Yobe state is located in the North East of Nigeria and was carved out of Borno State on August 27, 1991 with Damaturu as its capital. The State is bordered to the North by Diffa and the Zinder Region in the Republic of Niger, to the South by Gombe State, to the east by Borno State and to the West by Bauchi and Jigawa States. The State covers an area of 45,502 sq.km and is ranked 6th out of 36 states of Nigeria and has a population of 2,757,322. The State has 3 senatorial districts, 178 wards, 86 political districts and 17 Local Government Areas (LGAs): Bade, Bursari, Damaturu, Fika, Fune, Geidam, Gujba, Gulani, Jakusko, Karasuwa, Machina, Nangere, Nguru, Potiskum, Tarmuwa, Yunusari and Yusufari.
Yobe state has a high maternal mortality ratio (MMR) that is estimated at 1,549 deaths per 100,000 live births. Mothers die frequently from complications of pregnancy and childbirth: anemia, obstetric hemorrhage, shock, sepsis and toxemias’. Other reasons for the high maternal mortality in the State include low ANC coverage, which stands at 36% (NDHS 2008) and delivery by health professionals and facility based delivery rates is 10% (NDHS 2013) respectively.
The health infrastructure is composed of 528 registered public and private health facilities with 320 offering routine immunization. There are Primary Health Care Centres (PHCs) in all the LGAs. The traditional leadership structure is composed of 14 Emirate Councils, 105 District Heads and about 520 Village Heads. Traditional leaders and religious leaders (Christianity and Islam) are held in high esteem in the communities and their statements are taken with respect and acceptance by the population. Yobe is inhabited by the following major tribes Kanuri, Hausa/Fulani, Karai-Karai, Bade, Ngizim, Bolewa and Ngamo and the major livelihood is agriculture, fishing and nomadic pastoralism.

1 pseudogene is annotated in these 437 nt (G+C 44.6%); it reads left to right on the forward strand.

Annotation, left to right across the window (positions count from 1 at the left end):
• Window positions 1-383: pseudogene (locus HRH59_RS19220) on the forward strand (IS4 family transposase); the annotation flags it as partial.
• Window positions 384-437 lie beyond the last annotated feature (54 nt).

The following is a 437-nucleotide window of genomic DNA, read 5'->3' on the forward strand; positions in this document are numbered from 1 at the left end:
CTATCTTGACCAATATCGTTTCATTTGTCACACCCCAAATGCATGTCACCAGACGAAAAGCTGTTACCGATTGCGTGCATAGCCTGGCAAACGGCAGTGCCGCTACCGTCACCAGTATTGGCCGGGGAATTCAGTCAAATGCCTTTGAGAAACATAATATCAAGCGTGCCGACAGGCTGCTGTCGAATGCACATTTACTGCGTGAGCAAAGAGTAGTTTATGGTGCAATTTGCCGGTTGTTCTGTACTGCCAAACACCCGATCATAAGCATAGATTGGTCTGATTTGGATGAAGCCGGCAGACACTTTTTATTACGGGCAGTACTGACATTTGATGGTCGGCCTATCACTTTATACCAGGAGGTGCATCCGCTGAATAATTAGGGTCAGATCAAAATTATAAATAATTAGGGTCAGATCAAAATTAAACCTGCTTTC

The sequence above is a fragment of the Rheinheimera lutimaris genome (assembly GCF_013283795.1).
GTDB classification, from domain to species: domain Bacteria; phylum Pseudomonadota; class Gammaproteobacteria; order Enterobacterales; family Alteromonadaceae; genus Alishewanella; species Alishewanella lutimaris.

The State covers an area of 45,502 square kilometers, representing about 5% of the landmass of Nigeria. The total fertility rate is about 7.5% children per woman of childbearing age; although the population is predominantly rural (70%), the distribution in terms of sex is almost equal between male (49.7%) and female (49.3%). This pattern of population distribution is same across various constituencies in the State between urban and rural areas. In terms of age distribution, the 2002 CWIQ Survey indicates that 48% of the population was made up of young people below the age of 15 while 52% are aged 15 and above. This survey reveals a dependency ratio of almost 1:1 meaning that there is almost 1 dependent to every economically active person in the population.